By: Lawrence Foster
Rating:8 out of 10
Wine, Betty White and ’80s music are all better now than they were 10 years ago.
I knew that age can make things better long before I found out cougars aren’t always just an animal; but when I sat down with two boxes of milk chocolate almonds and a large Sprite to watch Arthur Christmas, I wasn’t thinking about that.
Nearly 10 minutes into the movie I was regretting my decision to watch the animated Christmas flick. Fifteen minutes after that (25 minutes into the film for those who are mathematically challenged like myself), I was starting to grow interested in the film and by the final few moments I was completely sucked into Arthur’s world full of Santas.
Once you get past a rather bland opening, you will be treated to a heart-felt movie that captures the true meaning of Christmas and will resonate with young and older viewers alike.
Arthur Christmas is about a young man, and son of Santa, Arthur (voiced by James McAvoy), who absolutely loves Christmas. At the beginning of the film we find out that while Arthur has his heart in the right place, he doesn’t exactly fit in with the technologically enhanced Santa and his entire operation.
The technology that Santa (voiced by Jim Broadbent) uses to deliver the insane amount of presents that he has to deliver in one night is a highlight of the film. While there is nothing wrong with the old way films have had Santa do his duty, Arthur Christmas realized that Santa needed to be modernized and they did so in fashion. Gone is the sleigh and reindeer. In its place is a ship right out of a Star Trek film. If that wasn’t enough, the command center run by Arthur’s brother Steve (voiced by House himself Hugh Laurie), is great as well.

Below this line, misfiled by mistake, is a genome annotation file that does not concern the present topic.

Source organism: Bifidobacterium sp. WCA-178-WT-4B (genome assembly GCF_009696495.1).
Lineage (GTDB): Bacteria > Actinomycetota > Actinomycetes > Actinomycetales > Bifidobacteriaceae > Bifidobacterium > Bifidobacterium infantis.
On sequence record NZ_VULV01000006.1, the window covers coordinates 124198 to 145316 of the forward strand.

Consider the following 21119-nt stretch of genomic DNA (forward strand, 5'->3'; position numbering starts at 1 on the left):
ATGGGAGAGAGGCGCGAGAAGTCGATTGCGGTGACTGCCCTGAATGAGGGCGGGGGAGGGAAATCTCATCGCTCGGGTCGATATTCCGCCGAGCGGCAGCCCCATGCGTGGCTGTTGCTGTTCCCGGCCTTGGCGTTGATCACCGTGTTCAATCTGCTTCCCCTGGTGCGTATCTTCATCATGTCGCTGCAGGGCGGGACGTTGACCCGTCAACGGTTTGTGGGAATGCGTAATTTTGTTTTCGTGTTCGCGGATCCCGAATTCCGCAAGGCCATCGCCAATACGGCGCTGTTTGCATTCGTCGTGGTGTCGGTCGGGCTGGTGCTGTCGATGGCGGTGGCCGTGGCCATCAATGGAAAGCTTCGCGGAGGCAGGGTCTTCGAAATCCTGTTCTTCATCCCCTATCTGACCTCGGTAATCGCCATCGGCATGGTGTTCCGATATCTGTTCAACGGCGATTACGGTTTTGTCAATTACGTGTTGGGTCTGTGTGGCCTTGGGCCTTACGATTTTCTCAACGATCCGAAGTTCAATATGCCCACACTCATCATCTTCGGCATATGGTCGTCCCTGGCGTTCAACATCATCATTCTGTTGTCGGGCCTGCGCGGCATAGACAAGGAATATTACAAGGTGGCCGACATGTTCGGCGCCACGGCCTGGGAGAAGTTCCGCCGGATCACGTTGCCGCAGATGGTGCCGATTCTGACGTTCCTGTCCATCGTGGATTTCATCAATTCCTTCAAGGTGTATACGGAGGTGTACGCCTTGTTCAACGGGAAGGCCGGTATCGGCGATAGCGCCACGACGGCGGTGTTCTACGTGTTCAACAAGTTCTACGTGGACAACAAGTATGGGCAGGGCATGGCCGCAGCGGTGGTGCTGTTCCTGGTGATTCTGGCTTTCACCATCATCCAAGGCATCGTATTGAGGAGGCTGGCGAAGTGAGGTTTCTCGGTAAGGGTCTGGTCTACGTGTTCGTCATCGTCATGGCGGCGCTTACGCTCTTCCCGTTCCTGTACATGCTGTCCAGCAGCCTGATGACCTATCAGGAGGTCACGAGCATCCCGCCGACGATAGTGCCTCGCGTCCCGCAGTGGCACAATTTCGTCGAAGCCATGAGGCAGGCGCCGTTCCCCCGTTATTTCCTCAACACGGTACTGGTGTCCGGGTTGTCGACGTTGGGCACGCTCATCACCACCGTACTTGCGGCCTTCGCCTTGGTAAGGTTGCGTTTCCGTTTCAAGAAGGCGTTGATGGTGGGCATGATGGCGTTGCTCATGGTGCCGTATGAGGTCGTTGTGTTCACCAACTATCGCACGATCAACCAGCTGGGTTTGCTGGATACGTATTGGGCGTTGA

Even with all the technological advances, the audience finds out that one little girl had been accidentally left out. To Steve, the little girl is just an infinitely small percentage of an error and he convinces his father that it isn’t worth the trouble trying to get back to deliver the present before the sun rises.
That doesn’t work for Arthur at all, however. Arthur’s job is to read and respond to the millions of letters Santa receives from children and he realizes that the present must be delivered.
Before I go on I have to touch on something for the parents and adults who will watch this movie. There is a deeper meaning to this movie that won’t be evident to the youngsters, but is important for the older audience members. Steve is the embodiment of all that is wrong with Christmas. Christmas has been turned into a cash-cow for companies and with that, I feel it has lost some of its magic. Steve was to me, an example of big business. He had no cheer or love in his work that brought joy to countless children. Instead he was just focused on getting the job done.
Arthur on the other hand is what Christmas should be about: Spreading joy to others and being selfless. So while the children are laughing at the funny looking animals and characters, there is something deeper going on for the more mature audience to pay attention to.
The rest of the film is Arthur’s attempt to get the present to the little girl with the help of his grandfather and former Santa Grandsanta (voiced by Bill Nighy) and wrapping black belt Bryony (voiced by Ashley Jensen).
Other than the lackluster start to the film, my only complaint with the movie is the 3D. Not once was I wowed by the 3D, and with an animated film such as Arthur Christmas if there isn’t at least a handful of wow moments with the 3D effect, it isn’t done right.
Regardless of whether you have young children in your life or not, if you enjoy a good Christmas movie, go hit up Arthur Christmas.
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